More than 150 people gathered outside the former Presbyterian Home of Maryland, in the Southland Hills neighborhood of Towson, Sunday evening for a rally to show support for preserving the home’s historic building and grounds, which are now facing the possibility of redevelopment.
The Presbyterian Home of Maryland announced earlier this year that it will sell the Towson property and open a new facility in Harford County, sparking concern among neighbors that the property could be developed and that a more-than-150-year-old mansion on the site could be torn down.
At the rally, community leaders delivered brief remarks about the building’s history and the importance to the neighborhood of the facility’s grounds, which Southland Hills residents have long used as a kind of unofficial park. Apart from that, the evening included neighbors catching up on a path by the hill, dogs playing fetch, children playing tag and teens practicing their lacrosse passes — all the things residents say they typically do on the property.
Source: Neighbors rally in support of saving Presbyterian Home building and grounds – Baltimore Sun
The developers who wanted to build a 20-story complex called 101 York in the Towson Triangle received a major setback today. Councilman David Marks said he will not approve DMS Development‘s re-zoning request that would have allowed the area to go from 4-story buildings to taller buildings.
“The zoning in the Towson Triangle will remain the same except for the four acres of public open space, which will be preserved as open space through Neighborhood Commons zoning,” Marks said, noting that the area now has more green space preserved.
Wendy Crites, executive director at DMS, said she could not comment on the zoning change. But when asked if the 101 York project was dead, she said, “No, not at all.”
Source: David Marks denies zoning change for 101 York development – Towson Flyer
The lawn in front of Baltimore County schools’ headquarters, which is a popular sledding hill, will be “downzoned” to deter future development on it, said Councilman David Marks. He also plans to downzone a strip of land on the western edge of GBMC along Charles Street.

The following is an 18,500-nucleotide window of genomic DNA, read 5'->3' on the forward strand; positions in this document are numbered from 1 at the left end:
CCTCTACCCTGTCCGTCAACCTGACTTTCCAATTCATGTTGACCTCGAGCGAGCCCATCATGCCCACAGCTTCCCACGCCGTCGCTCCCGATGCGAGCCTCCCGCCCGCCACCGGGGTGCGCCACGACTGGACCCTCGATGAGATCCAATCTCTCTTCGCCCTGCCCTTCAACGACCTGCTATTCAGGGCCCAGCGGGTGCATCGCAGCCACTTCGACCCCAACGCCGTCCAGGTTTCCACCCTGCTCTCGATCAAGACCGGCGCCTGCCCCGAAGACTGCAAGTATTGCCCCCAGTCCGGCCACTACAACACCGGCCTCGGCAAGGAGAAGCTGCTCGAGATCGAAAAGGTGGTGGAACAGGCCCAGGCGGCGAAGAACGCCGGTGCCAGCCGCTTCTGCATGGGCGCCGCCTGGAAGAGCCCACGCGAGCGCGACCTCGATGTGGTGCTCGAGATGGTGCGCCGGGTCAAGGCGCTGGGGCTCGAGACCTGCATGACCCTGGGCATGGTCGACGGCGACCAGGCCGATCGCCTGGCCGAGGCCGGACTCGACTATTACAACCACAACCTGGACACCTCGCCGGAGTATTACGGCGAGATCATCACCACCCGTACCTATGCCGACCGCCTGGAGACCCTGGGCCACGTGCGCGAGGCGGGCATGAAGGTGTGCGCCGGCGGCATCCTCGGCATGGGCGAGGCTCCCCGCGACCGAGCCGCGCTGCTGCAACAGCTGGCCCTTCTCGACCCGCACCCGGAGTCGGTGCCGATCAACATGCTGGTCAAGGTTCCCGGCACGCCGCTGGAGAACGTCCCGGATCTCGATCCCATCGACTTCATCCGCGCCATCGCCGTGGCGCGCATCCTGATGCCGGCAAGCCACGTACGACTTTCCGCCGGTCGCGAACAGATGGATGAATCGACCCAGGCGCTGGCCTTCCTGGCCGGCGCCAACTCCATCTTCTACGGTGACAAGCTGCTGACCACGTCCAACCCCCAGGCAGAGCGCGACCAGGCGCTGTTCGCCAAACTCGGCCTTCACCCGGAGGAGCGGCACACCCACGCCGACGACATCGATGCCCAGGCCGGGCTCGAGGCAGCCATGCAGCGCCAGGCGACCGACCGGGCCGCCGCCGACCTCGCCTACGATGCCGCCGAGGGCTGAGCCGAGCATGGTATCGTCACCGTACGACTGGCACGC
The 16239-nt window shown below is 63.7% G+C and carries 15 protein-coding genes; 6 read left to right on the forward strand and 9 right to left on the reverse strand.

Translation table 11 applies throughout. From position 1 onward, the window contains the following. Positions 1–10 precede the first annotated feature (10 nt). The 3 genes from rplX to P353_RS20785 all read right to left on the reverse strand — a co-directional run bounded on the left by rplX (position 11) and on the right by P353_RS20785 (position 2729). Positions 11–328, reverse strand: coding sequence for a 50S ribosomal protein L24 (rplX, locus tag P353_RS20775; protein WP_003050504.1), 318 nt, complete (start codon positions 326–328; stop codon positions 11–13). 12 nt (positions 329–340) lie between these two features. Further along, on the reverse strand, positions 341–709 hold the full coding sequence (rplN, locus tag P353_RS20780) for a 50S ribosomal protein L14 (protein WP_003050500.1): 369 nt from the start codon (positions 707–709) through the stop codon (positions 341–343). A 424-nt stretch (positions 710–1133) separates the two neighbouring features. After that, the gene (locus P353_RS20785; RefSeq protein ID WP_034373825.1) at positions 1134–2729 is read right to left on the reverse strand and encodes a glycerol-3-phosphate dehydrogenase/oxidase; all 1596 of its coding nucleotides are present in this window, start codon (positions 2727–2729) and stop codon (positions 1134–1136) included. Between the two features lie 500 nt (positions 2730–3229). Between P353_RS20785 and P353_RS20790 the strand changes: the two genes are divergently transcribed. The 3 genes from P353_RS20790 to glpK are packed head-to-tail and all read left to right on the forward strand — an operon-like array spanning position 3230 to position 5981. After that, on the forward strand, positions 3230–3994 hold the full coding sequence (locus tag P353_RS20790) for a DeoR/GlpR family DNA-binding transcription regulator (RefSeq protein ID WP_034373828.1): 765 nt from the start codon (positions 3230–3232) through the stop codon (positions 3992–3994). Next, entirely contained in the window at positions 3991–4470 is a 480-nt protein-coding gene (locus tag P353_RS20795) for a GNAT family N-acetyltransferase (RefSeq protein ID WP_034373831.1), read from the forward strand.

Marks will recommend applying Neighborhood Commons zoning to 12 acres at the Greenwood Mansion, which is owned by the school system. The zoning will prohibit any development at the lawn that slopes downward to Charles Street. Should the school system sell any part of the property, the zoning would need to be changed before development could occur.
Source: Two parcels of land on Charles Street in Towson to be rezoned to deter development – Towson Flyer
The Towson Triangle, considered by neighboring communities to be a dividing line between them and downtown Towson, will not get the increased zoning density some developers have sought during the county’s quadrennial zoning process, if the Baltimore County Council agrees with Councilman David Marks in a vote scheduled for Aug. 30.
Every four years the county hears requests to change the current zoning of properties — thereby changing what can or can’t be built on those properties — from residents, business owners and elected officials. The requests first come before the Baltimore County Department of Planning, which issues a recommendation on each. The Planning Board then reviews the requests and holds a public hearing on them, after which the board issues its recommendations.
The County Council issues a final decision regarding the requests. This summer, the council held seven public hearings on more than 600 zoning requests countywide — including 161 in County Council District 5, which includes Towson. The council will vote on those requests next Tuesday, Aug. 30, thereby creating the county’s zoning map for the next four years.
Source: Upcoming zoning vote will set parameters for downtown Towson’s future development – Baltimore Sun
Baltimore County has backed away from a controversial proposal to place government offices at a historic mansion in Towson, leading the developer to focus instead on a residential plan that could result in the structure being demolished.
Arthur Adler, a principal with Caves Valley Partners, which has a contract to buy the Presbyterian Home of Maryland, said his company is now considering all options for the building – including tearing it down to build homes.
“Everything’s on the table at this moment,” Adler said Wednesday. “We literally just hired an architect.”
Presbyterian Home of Maryland closed as a nursing facility earlier this year, and the company put it up for sale.
Source: Baltimore County backs out of deal to move workers to Towson Presbyterian Home – Baltimore Sun